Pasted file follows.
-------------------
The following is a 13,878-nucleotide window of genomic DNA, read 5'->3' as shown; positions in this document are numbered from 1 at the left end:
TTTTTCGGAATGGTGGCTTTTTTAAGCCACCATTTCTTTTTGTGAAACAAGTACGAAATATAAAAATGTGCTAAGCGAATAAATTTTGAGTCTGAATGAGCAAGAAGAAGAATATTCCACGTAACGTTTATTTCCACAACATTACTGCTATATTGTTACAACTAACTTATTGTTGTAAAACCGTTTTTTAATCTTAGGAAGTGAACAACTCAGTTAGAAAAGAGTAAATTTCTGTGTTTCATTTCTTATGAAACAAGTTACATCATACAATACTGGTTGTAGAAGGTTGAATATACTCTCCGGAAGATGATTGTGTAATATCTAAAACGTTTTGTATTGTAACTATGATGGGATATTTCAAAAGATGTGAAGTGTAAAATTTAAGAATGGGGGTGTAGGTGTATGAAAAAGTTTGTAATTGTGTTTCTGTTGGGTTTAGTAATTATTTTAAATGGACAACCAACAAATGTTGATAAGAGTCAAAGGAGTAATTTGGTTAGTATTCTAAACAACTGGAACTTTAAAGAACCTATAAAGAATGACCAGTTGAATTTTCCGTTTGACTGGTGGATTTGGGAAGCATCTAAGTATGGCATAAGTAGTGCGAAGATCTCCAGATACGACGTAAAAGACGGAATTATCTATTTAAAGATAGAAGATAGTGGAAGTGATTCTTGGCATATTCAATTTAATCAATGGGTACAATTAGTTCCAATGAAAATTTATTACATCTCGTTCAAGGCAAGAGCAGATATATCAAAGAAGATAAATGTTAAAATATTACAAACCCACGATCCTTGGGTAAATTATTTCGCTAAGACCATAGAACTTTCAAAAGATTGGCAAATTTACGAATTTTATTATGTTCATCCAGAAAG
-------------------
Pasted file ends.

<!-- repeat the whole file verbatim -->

The following is a 13,878-nucleotide window of genomic DNA, read 5'->3' as shown; positions in this document are numbered from 1 at the left end:
TTTTTCGGAATGGTGGCTTTTTTAAGCCACCATTTCTTTTTGTGAAACAAGTACGAAATATAAAAATGTGCTAAGCGAATAAATTTTGAGTCTGAATGAGCAAGAAGAAGAATATTCCACGTAACGTTTATTTCCACAACATTACTGCTATATTGTTACAACTAACTTATTGTTGTAAAACCGTTTTTTAATCTTAGGAAGTGAACAACTCAGTTAGAAAAGAGTAAATTTCTGTGTTTCATTTCTTATGAAACAAGTTACATCATACAATACTGGTTGTAGAAGGTTGAATATACTCTCCGGAAGATGATTGTGTAATATCTAAAACGTTTTGTATTGTAACTATGATGGGATATTTCAAAAGATGTGAAGTGTAAAATTTAAGAATGGGGGTGTAGGTGTATGAAAAAGTTTGTAATTGTGTTTCTGTTGGGTTTAGTAATTATTTTAAATGGACAACCAACAAATGTTGATAAGAGTCAAAGGAGTAATTTGGTTAGTATTCTAAACAACTGGAACTTTAAAGAACCTATAAAGAATGACCAGTTGAATTTTCCGTTTGACTGGTGGATTTGGGAAGCATCTAAGTATGGCATAAGTAGTGCGAAGATCTCCAGATACGACGTAAAAGACGGAATTATCTATTTAAAGATAGAAGATAGTGGAAGTGATTCTTGGCATATTCAATTTAATCAATGGGTACAATTAGTTCCAATGAAAATTTATTACATCTCGTTCAAGGCAAGAGCAGATATATCAAAGAAGATAAATGTTAAAATATTACAAACCCACGATCCTTGGGTAAATTATTTCGCTAAGACCATAGAACTTTCAAAAGATTGGCAAATTTACGAATTTTATTATGTTCATCCAGAAAG